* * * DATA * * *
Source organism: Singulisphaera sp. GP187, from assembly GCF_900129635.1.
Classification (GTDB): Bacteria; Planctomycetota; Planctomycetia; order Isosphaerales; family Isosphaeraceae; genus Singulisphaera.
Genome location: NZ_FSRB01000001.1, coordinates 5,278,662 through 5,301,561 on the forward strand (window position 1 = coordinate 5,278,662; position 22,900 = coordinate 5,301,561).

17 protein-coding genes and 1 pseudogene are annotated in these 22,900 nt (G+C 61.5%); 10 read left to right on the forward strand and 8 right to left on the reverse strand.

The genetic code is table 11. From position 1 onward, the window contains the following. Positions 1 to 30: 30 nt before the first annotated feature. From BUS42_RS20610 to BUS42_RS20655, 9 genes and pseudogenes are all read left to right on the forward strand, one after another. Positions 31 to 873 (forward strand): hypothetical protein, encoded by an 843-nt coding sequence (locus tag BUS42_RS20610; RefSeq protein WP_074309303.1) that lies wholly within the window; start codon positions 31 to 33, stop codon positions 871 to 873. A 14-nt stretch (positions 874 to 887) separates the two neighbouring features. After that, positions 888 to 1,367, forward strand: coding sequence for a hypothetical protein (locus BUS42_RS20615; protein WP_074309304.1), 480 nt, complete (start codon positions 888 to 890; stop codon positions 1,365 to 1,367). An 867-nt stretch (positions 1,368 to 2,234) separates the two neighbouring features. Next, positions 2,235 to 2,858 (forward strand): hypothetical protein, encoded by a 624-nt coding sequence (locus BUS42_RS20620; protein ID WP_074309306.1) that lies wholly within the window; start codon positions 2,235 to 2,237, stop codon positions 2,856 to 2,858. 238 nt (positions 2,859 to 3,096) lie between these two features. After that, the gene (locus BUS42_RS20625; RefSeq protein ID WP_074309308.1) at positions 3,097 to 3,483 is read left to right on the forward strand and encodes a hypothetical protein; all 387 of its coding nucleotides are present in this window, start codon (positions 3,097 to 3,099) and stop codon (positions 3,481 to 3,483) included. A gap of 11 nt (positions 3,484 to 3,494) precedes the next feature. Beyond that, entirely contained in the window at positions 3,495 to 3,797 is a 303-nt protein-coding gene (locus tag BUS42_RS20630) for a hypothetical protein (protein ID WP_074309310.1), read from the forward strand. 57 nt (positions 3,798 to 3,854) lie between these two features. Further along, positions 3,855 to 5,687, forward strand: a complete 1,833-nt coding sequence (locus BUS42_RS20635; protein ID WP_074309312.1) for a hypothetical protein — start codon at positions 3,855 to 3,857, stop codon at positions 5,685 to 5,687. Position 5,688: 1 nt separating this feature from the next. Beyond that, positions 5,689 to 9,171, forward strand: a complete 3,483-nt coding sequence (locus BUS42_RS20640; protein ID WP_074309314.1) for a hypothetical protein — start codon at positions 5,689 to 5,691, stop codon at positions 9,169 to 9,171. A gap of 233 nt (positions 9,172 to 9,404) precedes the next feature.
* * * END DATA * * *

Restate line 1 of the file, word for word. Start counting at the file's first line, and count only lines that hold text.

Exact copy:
Source organism: Singulisphaera sp. GP187, from assembly GCF_900129635.1.